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The company adds a few new arguments-as well as new stakeholder support-to its Citizen Petition on biosimilar naming.
AbbVie is not thrilled with FDA’s stance on biosimilar naming. The company sent an addendum on Aug. 10, 2015 to its original June 2, 2015 Citizen Petition to FDA on the subject, citing various offenses related to FDA statements on interchangeability and the agency’s stance on the inclusion of reference biologic studies in place of biosimilar study information in a biosimilar’s product label.
AbbVie is concerned with an explanation FDA gave the Senate Committee on Heath, Education, Labor, and Pensions (HELP Committee) about interchangeability information on biosimilar labels. In an April 30, 2015 letter to FDA, the HELP committee said that while FDA’s draft guidance acknowledges that knowing a drug’s interchangeability is crucial to making prescribing decisions, the final version of the 2012 document omitted key information about what exactly a biosimilar’s label should say about its interchangeability status. With this guidance deletion, the HELP Committee argued that, “FDA has made its policy on the issue more uncertain.”
AbbVie took particular issue with the fact that FDA told the HELP Committee that all information on interchangeability could be found in The Purple Book and, therefore, did not need to be included on a biosimilar product label. AbbVie countered that this argument goes against the “foundational principles” of FDA law, and wrote that, “The proposition that The Purple Book could cure a material omission in the labeling for a biosimilar is indefensible.” AbbVie added that because The Purple Book does not identify indications or routes of administration for which a product has been found biosimilar to its reference product, it is not an adequate resource to help providers make informed decisions. Only product-specific disclosures on a biosimilar’s label can fully inform healthcare providers, AbbVie argued.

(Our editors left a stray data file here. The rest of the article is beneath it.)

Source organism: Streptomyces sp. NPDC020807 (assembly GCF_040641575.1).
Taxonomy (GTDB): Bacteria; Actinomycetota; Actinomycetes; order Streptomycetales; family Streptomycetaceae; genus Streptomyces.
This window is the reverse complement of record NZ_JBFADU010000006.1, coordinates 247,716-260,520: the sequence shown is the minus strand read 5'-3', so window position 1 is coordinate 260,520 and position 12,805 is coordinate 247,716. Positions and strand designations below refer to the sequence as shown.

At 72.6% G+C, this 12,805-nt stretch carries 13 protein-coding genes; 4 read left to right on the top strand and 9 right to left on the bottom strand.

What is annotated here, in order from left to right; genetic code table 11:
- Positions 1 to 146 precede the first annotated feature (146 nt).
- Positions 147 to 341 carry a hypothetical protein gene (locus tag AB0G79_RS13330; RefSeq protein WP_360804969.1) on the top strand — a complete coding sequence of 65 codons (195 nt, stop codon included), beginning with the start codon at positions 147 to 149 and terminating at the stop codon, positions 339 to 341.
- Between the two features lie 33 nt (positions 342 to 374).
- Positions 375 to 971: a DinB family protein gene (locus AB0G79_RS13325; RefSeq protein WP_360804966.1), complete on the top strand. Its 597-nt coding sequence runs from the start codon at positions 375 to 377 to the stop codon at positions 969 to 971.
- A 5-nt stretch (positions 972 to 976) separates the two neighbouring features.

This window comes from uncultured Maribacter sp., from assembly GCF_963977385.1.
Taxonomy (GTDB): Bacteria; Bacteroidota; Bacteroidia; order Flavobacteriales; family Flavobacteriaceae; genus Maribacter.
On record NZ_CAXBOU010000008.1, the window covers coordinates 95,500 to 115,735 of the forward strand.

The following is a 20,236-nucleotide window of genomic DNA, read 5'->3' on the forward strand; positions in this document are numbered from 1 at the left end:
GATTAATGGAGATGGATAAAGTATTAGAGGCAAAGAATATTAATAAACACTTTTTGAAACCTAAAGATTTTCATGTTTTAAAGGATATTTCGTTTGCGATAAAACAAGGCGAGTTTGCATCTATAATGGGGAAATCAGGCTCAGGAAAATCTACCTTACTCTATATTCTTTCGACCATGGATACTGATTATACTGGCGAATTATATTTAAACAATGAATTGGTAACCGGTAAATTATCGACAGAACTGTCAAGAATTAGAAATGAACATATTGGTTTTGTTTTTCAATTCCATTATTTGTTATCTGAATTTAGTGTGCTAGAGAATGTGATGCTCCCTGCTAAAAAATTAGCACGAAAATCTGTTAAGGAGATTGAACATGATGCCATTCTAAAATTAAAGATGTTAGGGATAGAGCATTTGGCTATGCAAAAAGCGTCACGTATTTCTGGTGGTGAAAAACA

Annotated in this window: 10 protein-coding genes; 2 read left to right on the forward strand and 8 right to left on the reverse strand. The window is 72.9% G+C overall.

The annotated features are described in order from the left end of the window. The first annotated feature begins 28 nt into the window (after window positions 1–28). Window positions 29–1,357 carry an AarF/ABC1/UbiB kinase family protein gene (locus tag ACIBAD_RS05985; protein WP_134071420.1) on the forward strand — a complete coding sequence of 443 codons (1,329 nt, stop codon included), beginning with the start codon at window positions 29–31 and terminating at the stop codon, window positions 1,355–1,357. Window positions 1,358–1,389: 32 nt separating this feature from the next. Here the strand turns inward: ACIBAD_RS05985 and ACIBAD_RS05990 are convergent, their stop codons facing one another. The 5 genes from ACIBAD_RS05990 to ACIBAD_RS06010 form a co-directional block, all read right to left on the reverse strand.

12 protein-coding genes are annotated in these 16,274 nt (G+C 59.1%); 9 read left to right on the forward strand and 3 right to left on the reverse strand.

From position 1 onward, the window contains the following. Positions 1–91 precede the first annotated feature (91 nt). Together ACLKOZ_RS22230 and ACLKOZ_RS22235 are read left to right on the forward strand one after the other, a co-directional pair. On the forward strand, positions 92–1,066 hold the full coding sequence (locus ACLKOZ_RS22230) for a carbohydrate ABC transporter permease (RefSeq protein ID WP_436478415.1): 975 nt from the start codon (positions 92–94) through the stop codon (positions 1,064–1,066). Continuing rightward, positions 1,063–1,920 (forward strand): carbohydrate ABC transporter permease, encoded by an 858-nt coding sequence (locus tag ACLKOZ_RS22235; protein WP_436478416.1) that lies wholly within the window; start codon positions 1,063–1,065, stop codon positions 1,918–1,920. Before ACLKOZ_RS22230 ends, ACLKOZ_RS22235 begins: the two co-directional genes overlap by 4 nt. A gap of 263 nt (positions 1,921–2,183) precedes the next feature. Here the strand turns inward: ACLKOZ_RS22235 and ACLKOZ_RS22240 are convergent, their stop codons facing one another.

AbbVie to FDA:
Use a biosimilar’s own clinical data in its label
It is also misleading to include study information on another drug in a label for a biosimilar without acknowledging that the studies were not performed on the biosimilar itself, AbbVie wrote. They said that including study information on filgrastim, rather than on the specific biosimilar Zarxio, is a “shortcoming to FDA’s current approach to biosimilar labeling.” Studies comparing the biosimilar and the reference biologic should be part of a biosimilar’s label, AbbVie argued, and should identify whether a biosimilar is interchangeable with its reference product.
Lastly, AbbVie said that multiple new organizations have pointed out issues with the current labeling practices for biosimilars since the company filed its original petition, including the American Pharmacists Association, the American Society of Health-System Pharmacists, the Alliance for Patient Access, Patients for Biologics Safety and Access, the Global Healthy Living Foundation, the Coalition of State Rheumatology Organizations, and the Biosimilars Forum, an organization run by the Generic Pharmaceutical Organization.